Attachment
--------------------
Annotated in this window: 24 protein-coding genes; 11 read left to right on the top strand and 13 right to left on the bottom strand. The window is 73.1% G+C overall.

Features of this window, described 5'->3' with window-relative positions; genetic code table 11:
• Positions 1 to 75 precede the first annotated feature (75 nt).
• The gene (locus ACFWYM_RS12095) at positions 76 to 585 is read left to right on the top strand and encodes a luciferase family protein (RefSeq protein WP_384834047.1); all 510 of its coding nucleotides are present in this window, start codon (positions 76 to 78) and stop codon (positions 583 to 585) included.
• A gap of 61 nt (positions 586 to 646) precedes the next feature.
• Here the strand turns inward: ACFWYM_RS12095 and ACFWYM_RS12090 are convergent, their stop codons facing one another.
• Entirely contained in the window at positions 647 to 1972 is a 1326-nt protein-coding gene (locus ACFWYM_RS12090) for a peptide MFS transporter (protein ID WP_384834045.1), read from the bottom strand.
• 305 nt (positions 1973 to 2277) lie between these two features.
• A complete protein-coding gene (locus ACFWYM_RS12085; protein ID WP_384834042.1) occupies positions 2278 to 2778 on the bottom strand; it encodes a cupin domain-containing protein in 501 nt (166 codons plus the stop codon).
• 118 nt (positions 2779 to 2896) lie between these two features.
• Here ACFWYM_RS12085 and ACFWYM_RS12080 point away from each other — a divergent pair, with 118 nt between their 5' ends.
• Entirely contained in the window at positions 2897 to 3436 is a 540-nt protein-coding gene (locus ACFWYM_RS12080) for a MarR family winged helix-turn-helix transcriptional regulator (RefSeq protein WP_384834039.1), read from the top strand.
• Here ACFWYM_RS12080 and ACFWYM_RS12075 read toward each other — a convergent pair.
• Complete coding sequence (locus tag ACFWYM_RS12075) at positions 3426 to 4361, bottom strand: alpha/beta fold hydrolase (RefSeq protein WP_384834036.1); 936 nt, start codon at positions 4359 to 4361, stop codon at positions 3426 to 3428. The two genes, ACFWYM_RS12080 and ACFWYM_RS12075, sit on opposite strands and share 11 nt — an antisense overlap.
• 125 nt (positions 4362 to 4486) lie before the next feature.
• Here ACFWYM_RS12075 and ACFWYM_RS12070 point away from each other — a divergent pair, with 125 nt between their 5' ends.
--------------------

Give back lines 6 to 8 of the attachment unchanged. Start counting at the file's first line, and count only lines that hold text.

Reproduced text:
• Here the strand turns inward: ACFWYM_RS12095 and ACFWYM_RS12090 are convergent, their stop codons facing one another.
• Entirely contained in the window at positions 647 to 1972 is a 1326-nt protein-coding gene (locus ACFWYM_RS12090) for a peptide MFS transporter (protein ID WP_384834045.1), read from the bottom strand.
• 305 nt (positions 1973 to 2277) lie between these two features.